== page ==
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An employed person who, for most of his/her working hours:
A person who operates his or her own unincorporated economic enterprise or engages independently in a profession or trade, and hires one or more employees.
Equivalised disposable household income
Disposable household income adjusted using an equivalence scale. For a lone person household it is equal to disposable household income. For a household comprising more than one person, it is an indicator of the disposable household income that would need to be received by a lone person household to enjoy the same level of economic wellbeing as the household in question. For further information see Appendix 3.
Two or more people, one of whom is at least 15 years of age, who are related by blood, marriage (registered or de facto), adoption, step or fostering and who usually live in the same household. A separate family is formed for each married couple, or for each set of parent-child relationships where only one parent is present.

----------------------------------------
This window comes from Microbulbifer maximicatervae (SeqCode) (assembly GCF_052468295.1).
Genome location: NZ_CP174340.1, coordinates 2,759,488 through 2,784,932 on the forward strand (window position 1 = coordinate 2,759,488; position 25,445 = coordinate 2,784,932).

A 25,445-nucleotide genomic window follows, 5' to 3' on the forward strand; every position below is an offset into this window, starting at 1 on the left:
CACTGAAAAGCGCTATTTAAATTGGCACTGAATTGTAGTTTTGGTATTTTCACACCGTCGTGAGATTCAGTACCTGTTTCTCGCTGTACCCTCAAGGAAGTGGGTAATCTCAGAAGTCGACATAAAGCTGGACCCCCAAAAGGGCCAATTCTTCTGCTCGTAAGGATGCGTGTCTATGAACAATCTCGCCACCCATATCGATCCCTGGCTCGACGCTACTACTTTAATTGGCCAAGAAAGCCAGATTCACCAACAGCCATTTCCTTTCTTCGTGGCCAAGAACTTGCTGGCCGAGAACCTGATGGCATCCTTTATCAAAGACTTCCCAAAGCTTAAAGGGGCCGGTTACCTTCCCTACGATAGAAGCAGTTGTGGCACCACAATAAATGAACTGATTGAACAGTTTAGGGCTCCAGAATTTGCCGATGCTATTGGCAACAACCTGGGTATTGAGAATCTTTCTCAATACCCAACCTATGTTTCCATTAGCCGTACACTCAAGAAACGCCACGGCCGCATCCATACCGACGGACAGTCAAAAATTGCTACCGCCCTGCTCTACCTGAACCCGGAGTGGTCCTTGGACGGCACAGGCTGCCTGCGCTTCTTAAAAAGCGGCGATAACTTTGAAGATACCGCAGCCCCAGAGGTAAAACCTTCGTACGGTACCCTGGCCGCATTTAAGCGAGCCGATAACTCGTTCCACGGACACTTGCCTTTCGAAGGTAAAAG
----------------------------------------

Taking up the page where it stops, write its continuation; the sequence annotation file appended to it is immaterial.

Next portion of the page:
Family composition of household
Classifies households into three broad groupings based on the number of families present (one family, multiple family and non-family). One family households are further disaggregated according to the type of family (such as couple family or one parent family) and according to whether or not dependent children are present. Non-family households are disaggregated into lone person households and group households.